Several of you have expressed interest in learning to preserve seasonal produce, so I thought I’d do a quick post on preserving apples 3 ways. This will be quick, easy and oh-my-word, the satisfaction you’ll feel when you’ve taken a bag of apples and turned it into 3 amazing treats in a day’s time! So let’s dive right into this with a quick primer on apple varieties. The best option for a newby to canning is to find a nice all-purpose apple. Some apples cook down to mush, which is fine if you’re committed to making a LOT of applesauce. Some apples stay firm when they’re cooked, which is fine if all you’re doing is making pies. If you can locate an all-purpose apple, it will allow for several different options when you get it home. All purpose apples can be made into sauce, salads or pies and are good eaten straight out of the bag. Varieties will vary according to your region and the season, so it’s best to ask a local orchard for recommendations, but some common all-purpose apple varieties may include Honeycrisp, Gravenstein, Empires, Ida Reds, Johnathons and MacIntoshes. So now that you’ve picked an apple variety let’s get to work preserving apples by making applesauce, apple butter and apple leathers.
By far, the peeling, coring and slicing will take longer than any other aspect of this job, so if you have a countertop peeler/slicer, BY ALL MEANS use it! If not, I find bribery is quite effective.
I use this one and have found it extremely effective: Prepworks by Progressive Apple Peeler and Corer Machine
Peel, core and slice your apples and place them in a deep stock pot with just enough water to cover the bottom of the pot to prevent scorching. You’ll need to pay close attention to this; if they boil dry, the natural sugars will scorch in 2 shakes of a lamb’s tail. Set your stock pot over a med-low heat and let it come to a slow simmer. This step takes time, my friends, so don’t try to rush it. Stirring frequently, let the apples cook til they’re tender and translucent. Depending on the variety you chose, they’ll probably retain their shape, but will mush up easily when you smash them with the back of the spoon. Using either a food mill or blender, puree the cooked apples in small batches and return them to your stock pot over a low heat. You’ve just made applesauce. At this point you can sweeten with sugar and flavor to taste (we love a little ginger in ours!), return to a simmer, ladle into hot canning jars, add 2 piece lids and process in a boiling water bath (15 mins/pts, 20 mins/qts). Done! How easy was that?! Here’s a very detailed set of instructions for you to follow.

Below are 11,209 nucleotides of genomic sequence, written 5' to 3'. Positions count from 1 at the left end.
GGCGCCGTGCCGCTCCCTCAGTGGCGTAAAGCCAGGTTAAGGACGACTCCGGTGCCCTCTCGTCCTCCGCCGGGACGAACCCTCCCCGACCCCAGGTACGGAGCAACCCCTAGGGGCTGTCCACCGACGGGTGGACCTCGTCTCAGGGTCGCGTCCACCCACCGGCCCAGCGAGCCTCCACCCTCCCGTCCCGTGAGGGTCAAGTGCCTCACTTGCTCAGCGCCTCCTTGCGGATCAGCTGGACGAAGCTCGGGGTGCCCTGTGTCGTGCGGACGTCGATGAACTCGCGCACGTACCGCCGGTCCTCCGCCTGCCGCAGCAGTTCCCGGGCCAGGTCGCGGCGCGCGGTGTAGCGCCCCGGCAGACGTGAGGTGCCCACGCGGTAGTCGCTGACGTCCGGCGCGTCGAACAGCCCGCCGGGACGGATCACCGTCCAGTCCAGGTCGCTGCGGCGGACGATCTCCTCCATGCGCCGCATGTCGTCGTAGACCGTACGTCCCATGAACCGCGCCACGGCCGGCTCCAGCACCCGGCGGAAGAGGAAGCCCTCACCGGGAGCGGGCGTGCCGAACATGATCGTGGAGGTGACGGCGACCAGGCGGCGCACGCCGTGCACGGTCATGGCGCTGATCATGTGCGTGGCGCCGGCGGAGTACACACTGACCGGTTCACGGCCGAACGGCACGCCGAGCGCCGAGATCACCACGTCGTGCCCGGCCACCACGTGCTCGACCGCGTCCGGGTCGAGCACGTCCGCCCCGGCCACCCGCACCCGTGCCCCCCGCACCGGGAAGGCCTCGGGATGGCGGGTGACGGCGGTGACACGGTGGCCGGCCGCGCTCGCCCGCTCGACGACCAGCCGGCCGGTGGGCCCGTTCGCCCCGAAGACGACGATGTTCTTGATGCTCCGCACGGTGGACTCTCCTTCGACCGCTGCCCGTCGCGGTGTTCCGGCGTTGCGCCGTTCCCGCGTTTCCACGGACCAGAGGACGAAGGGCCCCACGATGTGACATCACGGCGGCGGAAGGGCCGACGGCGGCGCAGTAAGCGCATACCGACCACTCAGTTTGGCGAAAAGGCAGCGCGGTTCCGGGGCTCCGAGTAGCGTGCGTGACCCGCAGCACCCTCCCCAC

Okay, so you’ve followed the instructions and you have a big lovely pot of pureed apples but you don’t want to can plain old applesauce. No problem! We’ll take this a few steps farther and by the time the day is through, you’ll have a finished batch of apple butter. You simply measure out your pureed apples, add sugar, tons of cinnamon, nutmeg, ginger, cloves or allspice and slowly cook it down til it’s reduced by 50% or more. You can do this on the stove top, which is quick but more apt to scorch, or you can put it in a crock pot and let it cook down slow over the course of many hours. Either way will yield the same results. So how do you know when it’s cooked down adequately? The spoon test! Carefully (watch for steam and splatters!) scoop up a rounded spoonful of apple butter and hold it at eye-level. If the apple butter remains mounded up on the spoon, it’s ready to go! If the apple butter flattens out into the bowl of the spoon, it needs to cook down a little longer. (This is the art, not the science, of food preservation!) Once you’ve determined that your sauce has indeed cooked down into butter, ladle it into hot jars, add your 2 piece lid and process according to directions, typically 10 mins for pints and 15 for quarts.
So now you have oodles of apple butter and you’re not sure you’ll actually eat it all before next fall….here’s what you do! Fruit leathers! This is one of my favorite means of preserving apples! You have a couple options for drying your fruit leathers, but I’d be lying to you if I told you I do anything but use a dehydrator. I’ve been using a L’equip model dehydrator for nearly 10 years and have nothing but good to say about it!
(This is the model I use! L’EQUIP 528 6 Tray Food Dehydrator, 500-watt )
Using either an oven or dehydrator, you pour your fruit puree onto a sheet of plastic wrap (or parchment paper, my preference) in a thin layer of perhaps 1/8th of an inch thick. Smooth it out so that it’s as even as you can make it…this will prevent underdrying/overdrying, especially if you’re doing a large batch. Dehydrate the puree at 140 degrees for 8 hours in a dehydrator, up to 18 hours in the oven or until the center of the puree is no longer squishy (technical term there). Once it’s dried, you roll it up and wrap it in plastic wrap. These typically don’t last long if you have children around! Precise, step-by-step directions can be found here.
How cool was that? You begin with one bag of apples and end up with 3 entirely different finished products. You’ll find in the world of food preservation, you can use that step-by-step method we just used preserving apples with several different varieties of fruits and veggies. Tomatoes chopped, simmered and put through a food mill will yield tomato juice. Cook down the juice for 30 minutes or so, and you have a delicious tomato sauce. Cook down further and you have tomato paste. All of which can be water-bathed and in the pantry or fridge in a day’s time. If you find this type of post helpful, let me know and I’ll be sure to follow up with some more “3 Ways” posts in the coming seasons! Til next time, my friends!